The 10-second recording of a singer crooning the folk song "Au Clair de la Lune" was discovered earlier this month in an archive in Paris by a group of American audio historians. It was made, the researchers say, on April 9, 1860, on a phonautograph, a machine designed to record sounds visually, not to play them back. But the phonautograph recording, or phonautogram, was made playable — converted from squiggles on paper to sound — by scientists at the Lawrence Berkeley National Laboratory in Berkeley, California
Earlier recordings have been played back, but they are not of good enough quality to pass for an authentic sound recording. This makes one wonder what else new technology can interpret from the past. http://www.iht.com/articles/2008/03/27/arts/27soun.php -via J-Walk Blog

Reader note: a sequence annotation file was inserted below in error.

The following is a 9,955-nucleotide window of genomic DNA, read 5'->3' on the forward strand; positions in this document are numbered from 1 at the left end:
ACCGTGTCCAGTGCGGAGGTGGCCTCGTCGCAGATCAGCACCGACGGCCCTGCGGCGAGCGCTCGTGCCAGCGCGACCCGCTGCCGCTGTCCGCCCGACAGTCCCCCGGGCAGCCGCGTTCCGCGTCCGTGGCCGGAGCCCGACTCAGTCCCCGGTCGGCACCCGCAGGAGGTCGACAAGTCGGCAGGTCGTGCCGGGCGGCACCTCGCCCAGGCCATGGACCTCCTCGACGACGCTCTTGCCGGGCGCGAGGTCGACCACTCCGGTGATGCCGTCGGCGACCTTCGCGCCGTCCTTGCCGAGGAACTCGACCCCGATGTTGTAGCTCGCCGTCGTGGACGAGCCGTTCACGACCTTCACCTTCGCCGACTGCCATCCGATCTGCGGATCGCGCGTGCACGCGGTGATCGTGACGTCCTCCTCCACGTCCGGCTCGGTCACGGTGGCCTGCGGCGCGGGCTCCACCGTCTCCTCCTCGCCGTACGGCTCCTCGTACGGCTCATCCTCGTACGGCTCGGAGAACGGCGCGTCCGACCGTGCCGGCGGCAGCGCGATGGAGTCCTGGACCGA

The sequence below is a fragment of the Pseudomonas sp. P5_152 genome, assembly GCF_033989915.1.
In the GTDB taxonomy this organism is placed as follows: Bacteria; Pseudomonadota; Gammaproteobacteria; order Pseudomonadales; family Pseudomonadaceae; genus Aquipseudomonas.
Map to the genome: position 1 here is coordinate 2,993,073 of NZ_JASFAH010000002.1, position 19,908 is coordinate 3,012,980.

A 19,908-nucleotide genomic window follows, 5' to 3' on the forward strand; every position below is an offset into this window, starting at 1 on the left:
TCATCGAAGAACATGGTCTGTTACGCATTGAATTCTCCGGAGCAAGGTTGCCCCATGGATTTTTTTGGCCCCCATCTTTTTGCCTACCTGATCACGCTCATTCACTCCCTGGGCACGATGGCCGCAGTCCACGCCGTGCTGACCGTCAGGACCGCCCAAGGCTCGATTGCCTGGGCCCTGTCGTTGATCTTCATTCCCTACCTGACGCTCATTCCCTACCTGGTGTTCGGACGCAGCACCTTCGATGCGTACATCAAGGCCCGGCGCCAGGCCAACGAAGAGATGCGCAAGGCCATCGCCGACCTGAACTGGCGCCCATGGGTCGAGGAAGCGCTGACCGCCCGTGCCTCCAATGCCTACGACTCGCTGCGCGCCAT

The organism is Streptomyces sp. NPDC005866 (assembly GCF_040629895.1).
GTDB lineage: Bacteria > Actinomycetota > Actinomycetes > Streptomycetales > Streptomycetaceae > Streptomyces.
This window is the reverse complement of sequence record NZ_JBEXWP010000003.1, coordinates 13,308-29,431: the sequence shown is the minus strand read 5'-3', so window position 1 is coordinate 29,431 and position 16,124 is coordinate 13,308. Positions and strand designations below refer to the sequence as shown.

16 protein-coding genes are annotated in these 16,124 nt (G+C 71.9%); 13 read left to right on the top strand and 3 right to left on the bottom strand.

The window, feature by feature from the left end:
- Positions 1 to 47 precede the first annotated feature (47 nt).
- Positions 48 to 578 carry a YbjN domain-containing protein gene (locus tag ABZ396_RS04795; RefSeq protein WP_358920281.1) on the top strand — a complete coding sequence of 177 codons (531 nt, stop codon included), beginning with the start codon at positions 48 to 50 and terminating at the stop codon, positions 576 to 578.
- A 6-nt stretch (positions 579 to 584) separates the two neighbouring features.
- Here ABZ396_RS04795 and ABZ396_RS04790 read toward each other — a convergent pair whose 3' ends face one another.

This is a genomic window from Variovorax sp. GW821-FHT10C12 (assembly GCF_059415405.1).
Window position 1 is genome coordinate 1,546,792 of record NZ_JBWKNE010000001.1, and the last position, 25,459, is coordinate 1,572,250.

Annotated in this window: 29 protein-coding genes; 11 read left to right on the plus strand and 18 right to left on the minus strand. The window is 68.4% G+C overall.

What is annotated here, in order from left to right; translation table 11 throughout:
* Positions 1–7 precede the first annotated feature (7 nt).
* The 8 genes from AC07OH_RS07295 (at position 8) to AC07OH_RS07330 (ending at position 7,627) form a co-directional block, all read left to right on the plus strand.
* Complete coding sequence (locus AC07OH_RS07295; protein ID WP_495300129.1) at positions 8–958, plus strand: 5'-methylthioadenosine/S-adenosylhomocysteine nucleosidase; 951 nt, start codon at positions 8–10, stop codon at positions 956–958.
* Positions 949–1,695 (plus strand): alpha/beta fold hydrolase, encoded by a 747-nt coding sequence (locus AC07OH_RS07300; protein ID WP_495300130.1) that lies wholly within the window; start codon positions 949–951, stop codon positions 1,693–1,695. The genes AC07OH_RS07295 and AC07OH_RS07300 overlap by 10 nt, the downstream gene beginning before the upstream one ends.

(image credit: Isabelle Trocheris)
there was a lot of wrangling going on at the time about whether or not the squiggles on phonographs were actually a written language (in germany, a court ruled that they indeed were, and so subject to similar copyright laws). it's nice that we can get sound out of these inscriptions (i wonder if anyone will try it with a manometric flame capsule photograph), but it still doesn't really detract from what edison did, or pre-date him in any practical sense.